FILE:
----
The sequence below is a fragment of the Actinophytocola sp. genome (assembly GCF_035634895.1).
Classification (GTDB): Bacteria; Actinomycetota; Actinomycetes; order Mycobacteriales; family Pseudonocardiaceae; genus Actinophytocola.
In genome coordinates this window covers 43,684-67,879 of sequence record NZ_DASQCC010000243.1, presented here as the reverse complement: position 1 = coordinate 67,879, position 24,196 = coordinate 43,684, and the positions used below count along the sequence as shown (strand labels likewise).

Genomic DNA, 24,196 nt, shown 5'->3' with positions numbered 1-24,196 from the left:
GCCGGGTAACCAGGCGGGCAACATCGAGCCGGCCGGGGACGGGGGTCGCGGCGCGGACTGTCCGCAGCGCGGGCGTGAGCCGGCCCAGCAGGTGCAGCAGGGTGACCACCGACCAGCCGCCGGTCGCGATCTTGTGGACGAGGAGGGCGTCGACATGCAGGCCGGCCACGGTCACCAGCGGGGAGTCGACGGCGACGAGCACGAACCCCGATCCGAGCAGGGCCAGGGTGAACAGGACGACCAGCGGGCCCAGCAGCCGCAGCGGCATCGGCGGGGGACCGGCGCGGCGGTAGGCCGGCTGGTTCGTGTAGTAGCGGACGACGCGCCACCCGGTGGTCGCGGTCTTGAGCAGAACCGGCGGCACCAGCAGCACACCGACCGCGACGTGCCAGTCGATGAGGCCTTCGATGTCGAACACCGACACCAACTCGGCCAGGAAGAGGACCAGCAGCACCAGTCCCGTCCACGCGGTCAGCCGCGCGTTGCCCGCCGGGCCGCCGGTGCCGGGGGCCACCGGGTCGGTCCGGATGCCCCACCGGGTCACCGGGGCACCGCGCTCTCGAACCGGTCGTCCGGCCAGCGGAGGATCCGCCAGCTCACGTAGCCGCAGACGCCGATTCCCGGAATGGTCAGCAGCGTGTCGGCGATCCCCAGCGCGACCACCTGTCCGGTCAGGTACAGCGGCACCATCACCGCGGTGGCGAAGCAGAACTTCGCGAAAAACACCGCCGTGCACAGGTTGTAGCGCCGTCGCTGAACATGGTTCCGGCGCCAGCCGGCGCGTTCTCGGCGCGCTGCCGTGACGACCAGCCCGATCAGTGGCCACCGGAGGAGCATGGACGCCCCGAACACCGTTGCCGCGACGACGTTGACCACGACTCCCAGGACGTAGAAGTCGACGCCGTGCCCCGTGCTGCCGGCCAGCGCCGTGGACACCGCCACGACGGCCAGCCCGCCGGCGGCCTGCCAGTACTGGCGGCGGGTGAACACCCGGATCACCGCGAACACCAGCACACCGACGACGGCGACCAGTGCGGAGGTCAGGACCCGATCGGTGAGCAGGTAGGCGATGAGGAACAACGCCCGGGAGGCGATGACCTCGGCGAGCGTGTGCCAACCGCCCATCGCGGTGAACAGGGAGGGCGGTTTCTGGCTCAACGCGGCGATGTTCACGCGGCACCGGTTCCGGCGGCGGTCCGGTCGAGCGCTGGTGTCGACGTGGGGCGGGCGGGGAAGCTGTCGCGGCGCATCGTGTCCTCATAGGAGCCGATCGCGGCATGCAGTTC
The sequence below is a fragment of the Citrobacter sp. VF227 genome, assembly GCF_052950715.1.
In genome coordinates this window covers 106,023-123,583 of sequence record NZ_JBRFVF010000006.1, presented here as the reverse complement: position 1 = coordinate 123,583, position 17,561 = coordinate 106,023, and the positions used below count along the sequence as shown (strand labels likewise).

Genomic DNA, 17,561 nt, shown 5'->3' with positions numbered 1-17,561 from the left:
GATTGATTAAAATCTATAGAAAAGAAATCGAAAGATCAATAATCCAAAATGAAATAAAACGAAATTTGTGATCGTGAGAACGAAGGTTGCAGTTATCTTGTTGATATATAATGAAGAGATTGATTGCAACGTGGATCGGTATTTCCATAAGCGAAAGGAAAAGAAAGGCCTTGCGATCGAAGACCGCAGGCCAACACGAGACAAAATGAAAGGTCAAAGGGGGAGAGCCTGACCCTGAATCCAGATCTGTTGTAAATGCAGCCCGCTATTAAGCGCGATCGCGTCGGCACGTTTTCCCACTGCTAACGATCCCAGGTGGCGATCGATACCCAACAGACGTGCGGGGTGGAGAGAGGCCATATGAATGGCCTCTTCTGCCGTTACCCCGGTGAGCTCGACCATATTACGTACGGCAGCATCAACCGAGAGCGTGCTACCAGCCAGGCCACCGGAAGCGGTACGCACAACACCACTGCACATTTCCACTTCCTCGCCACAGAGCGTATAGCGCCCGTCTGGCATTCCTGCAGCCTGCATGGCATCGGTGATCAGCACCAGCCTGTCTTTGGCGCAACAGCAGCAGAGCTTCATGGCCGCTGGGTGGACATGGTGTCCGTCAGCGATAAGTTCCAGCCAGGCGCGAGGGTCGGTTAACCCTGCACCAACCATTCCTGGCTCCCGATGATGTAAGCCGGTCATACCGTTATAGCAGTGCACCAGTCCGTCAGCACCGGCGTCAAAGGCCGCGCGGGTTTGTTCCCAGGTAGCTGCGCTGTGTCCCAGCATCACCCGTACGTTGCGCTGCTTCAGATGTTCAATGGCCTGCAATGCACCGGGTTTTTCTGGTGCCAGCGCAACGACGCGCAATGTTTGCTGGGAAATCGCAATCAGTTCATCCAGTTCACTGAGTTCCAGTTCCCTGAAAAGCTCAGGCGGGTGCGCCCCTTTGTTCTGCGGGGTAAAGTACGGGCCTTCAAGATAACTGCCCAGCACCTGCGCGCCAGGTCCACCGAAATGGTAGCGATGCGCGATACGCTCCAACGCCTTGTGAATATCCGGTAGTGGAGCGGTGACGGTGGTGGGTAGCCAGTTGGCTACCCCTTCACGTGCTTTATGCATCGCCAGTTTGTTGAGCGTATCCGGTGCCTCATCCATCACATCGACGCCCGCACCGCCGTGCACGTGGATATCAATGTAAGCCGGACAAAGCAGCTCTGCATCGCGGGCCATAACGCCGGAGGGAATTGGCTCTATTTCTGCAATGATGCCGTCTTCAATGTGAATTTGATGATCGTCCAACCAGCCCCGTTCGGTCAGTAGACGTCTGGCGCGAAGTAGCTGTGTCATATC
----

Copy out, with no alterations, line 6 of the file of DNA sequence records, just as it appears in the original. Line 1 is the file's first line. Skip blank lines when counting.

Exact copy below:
The sequence below is a fragment of the Citrobacter sp. VF227 genome, assembly GCF_052950715.1.